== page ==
Liquor makers reaped spectacular gains. 5G-related electronics outperformed. A craze over rare earth and industrial hemp swept across the market and passed.
For investors in China and Hong Kong’s stock markets, 2019 will go down as a year with unforgettable upheavals and surprises.
The US-China trade war raged on for nearly two years before the world’s two economies reached an initial ceasefire. In Hong Kong, the financial hub of Asia, massive protests against the government erupted out of nowhere, plunging the city into a recession and tearing up the social fabric. The Chinese economy continued its search for a bottom.
All those dramatic twists and turns in news headlines have led to rapidly changing investor mood and greater difficulty in navigating the market.
“In 2019, emotions seemed to matter more than fundamentals … markets jumped based upon whether [Chinese Vice-Premier] Liu He smiled when exiting a trade meeting,” said Brock Silvers, managing director at Adamas Asset Management.
The headline for what 2019 has been like for traders should be, “Expect the unexpected,” said Kenny Wen, wealth management strategist at Everbright Sun Hung Kai.
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The markets entered 2019 with a strong rebound from brutal losses a year before. The Shanghai Composite Index soared by 24 per cent and the Hang Seng Index climbed by 12 per cent in the first quarter. But the spectacular gains dissipated quickly in the rest of the year – as we warned in this article – with the China markets moving sideways while the Hong Kong suffered two consecutive quarters of sell-offs before a small year-end rebound.
Some sectors that gained early in the year managed to extend their rally into the last part of 2019.
Electronics makers related to the fifth-generation mobile networks (5G) were among the top gainers this year, after they outperformed in as early as the first quarter. Radio frequency device producers soared by 102 per cent while optical module makers gained 104 per cent, measured by gauges compiled by data provider Wind. China’s push for a telecommunications upgrade to lead the world in 5G development meant fat orders for network builders, component suppliers and smartphone markers.
Meanwhile, Chinese liquor makers, one of foreign investors’ favourite sectors, regained momentum to lead the market after a short setback in July, when a change in sales distribution channels of leading player Kweichow Moutai sparked a backlash among shareholders. The company has since managed to convince the market that profits will be protected and returned a stunning 97 per cent in stock price so far this year.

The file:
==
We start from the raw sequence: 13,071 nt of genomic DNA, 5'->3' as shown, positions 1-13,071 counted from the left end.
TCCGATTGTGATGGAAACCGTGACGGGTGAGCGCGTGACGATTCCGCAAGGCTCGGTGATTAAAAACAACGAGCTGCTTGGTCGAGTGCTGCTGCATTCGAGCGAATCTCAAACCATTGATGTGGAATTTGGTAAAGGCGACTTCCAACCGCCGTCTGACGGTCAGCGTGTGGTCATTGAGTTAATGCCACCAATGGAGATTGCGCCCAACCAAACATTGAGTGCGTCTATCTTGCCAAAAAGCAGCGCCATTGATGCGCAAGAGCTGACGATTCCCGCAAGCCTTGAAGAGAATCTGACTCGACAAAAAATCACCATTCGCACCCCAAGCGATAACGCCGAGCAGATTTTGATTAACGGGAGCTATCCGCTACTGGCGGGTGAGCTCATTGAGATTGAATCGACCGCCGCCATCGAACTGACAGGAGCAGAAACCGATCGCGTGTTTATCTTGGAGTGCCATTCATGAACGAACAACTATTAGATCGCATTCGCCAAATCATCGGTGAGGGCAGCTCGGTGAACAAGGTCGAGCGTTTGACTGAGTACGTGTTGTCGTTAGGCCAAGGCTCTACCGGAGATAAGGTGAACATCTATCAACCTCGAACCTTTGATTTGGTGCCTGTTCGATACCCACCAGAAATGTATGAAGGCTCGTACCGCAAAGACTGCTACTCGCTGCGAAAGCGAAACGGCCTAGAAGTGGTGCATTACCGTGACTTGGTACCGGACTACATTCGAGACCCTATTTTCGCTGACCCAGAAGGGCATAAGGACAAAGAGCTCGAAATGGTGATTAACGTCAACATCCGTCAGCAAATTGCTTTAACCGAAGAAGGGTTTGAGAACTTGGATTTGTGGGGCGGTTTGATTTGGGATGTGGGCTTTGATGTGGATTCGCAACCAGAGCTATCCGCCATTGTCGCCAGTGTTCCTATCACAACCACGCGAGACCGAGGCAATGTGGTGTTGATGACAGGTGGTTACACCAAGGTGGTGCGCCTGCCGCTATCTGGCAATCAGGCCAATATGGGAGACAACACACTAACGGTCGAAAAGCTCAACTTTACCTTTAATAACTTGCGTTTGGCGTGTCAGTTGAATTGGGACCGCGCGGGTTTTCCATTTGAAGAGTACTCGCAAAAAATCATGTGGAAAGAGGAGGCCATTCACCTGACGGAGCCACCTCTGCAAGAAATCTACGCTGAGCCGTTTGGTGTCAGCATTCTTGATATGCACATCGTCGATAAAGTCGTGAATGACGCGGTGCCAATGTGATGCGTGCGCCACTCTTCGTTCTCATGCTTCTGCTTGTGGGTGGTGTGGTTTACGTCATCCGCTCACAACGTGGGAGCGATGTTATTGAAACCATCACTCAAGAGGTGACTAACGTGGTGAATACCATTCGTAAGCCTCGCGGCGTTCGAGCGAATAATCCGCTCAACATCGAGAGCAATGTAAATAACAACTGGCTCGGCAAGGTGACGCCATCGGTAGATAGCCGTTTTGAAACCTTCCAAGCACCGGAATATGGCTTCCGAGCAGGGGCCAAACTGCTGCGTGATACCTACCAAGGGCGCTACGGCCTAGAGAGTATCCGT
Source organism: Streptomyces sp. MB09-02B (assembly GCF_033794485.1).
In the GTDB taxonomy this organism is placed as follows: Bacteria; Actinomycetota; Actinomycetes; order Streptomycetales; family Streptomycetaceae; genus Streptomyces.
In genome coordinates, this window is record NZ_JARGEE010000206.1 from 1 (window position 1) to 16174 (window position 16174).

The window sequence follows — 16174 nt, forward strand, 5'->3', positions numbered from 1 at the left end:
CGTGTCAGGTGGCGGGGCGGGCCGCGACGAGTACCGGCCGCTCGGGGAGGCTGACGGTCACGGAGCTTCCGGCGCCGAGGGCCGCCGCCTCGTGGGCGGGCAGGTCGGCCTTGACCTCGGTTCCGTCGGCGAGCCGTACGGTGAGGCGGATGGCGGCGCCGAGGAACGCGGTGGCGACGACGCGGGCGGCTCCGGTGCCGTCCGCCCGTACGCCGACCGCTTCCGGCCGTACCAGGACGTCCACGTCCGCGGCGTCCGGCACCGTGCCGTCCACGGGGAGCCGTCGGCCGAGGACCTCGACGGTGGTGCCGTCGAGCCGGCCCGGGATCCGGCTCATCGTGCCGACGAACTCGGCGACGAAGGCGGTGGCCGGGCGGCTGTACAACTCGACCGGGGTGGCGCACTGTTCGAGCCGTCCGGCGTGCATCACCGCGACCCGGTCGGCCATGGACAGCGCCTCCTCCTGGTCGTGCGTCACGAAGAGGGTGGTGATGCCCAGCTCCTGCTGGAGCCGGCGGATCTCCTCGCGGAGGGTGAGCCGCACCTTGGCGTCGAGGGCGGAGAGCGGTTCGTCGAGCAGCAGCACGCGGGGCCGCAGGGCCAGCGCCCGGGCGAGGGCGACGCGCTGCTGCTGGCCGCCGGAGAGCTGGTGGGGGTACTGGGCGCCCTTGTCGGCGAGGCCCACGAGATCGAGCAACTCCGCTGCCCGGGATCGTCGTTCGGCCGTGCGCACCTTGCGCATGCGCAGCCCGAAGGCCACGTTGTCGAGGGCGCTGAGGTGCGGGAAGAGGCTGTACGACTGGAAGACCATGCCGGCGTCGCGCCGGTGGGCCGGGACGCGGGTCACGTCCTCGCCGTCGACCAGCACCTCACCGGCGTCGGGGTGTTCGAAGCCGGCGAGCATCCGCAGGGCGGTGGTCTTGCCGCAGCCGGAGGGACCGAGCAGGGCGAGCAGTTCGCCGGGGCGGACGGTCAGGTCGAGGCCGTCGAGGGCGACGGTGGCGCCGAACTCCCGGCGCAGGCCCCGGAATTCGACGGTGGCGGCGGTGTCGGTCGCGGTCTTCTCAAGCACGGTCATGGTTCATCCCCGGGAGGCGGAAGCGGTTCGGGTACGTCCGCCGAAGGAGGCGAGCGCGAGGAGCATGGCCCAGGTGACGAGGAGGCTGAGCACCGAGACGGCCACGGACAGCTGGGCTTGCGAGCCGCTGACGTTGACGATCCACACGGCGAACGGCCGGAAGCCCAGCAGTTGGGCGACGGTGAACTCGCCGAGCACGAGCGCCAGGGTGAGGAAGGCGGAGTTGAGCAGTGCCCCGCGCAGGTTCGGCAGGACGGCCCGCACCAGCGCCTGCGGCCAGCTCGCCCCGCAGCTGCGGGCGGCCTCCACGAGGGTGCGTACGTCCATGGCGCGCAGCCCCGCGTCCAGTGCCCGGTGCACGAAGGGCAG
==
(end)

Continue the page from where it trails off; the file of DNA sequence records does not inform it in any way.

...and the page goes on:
Wireless earbuds makers and component suppliers may be latecomers to the party, but have nonetheless been the best-performing sub-sector, as investors piled in on a nationwide fad over Apple’s AirPods products. A Wind gauge tracking 17 related stocks advanced 216 per cent, with AirPods’ main assembler Luxshare Precision Industry surging 233 per cent.
Then there are more short-lived passions.
Industrial hemp-related stocks have fallen back somewhat amid repeated regulators’ warnings after jaw-dropping gains in the first three months, while rare earth magnetic material makers also pared some of their profits as the US-China trade war draws to a pause.
In Hong Kong, consumer product retailers – most of them operating in China – were the brightest spot in the market, despite an epic fall in previously high-flying beverage maker Vitasoy. A Wind gauge tracking Hong Kong-listed retailers surged 61 per cent so far this year. Some of the most noticeable stocks include sportswear makers Li Ning and Anta Sports, which soared by 191 per cent and 99 per cent respectively on successful transformation into higher-end segments. Beer stocks also outperformed – Tsingtao Brewery has gained 62 per cent so far – on rising domestic demand for alcohol.
Pharmaceuticals trailed retailers with a 37 per cent jump. The sector, protected from trade war impact, benefited from quicker drug approvals by Chinese authorities and robust domestic demand. CSPC Pharmaceutical Group, the largest drug maker by market value, gained 64 per cent this year.
Looking forward into 2020, heightened market risks are likely here to stay, Silvers said.
“China slowdown has been longer and deeper than anticipated or admitted. Hong Kong’s social unrest, regardless of its complicated origins, nonetheless revealed itself as an ongoing long-term threat to its economy and society,” he said.
“And the trade war, despite the possibility of a ‘phase one’ agreement, seems likely to reappear,” Silvers said.
But opportunities also abound, as China’s policymakers are likely to step up fiscal policy support to shore up growth while companies continue shifting their focus to the domestic market.
As trade uncertainties eased, companies are likely to resume increasing capital expenditure in 2020 after putting off expansion this year, which will lead to higher industrial demand and better earnings, according to Kai Kong Chay, senior portfolio manager for Greater China equities at Manulife Investment Management.
Manulife sees potential in Chinese manufacturers of car parts, as they expect auto sales to rebound in early next year after two years of decline. A wave of purchases stimulated by tax cuts four years ago is also likely to prompt a surge in replacement demand next year, Chay said in a recent media conference.
Other research and development related sectors including biotech, data centre producers and manufacturers on the 5G supply chain, are also likely to do well, as China is pushing for technological self-reliance, he said.
“The equities market looks better next year than this year,” he said. “We are more positive on the Greater China equities in 2020.”
Additional reporting by Deb Price
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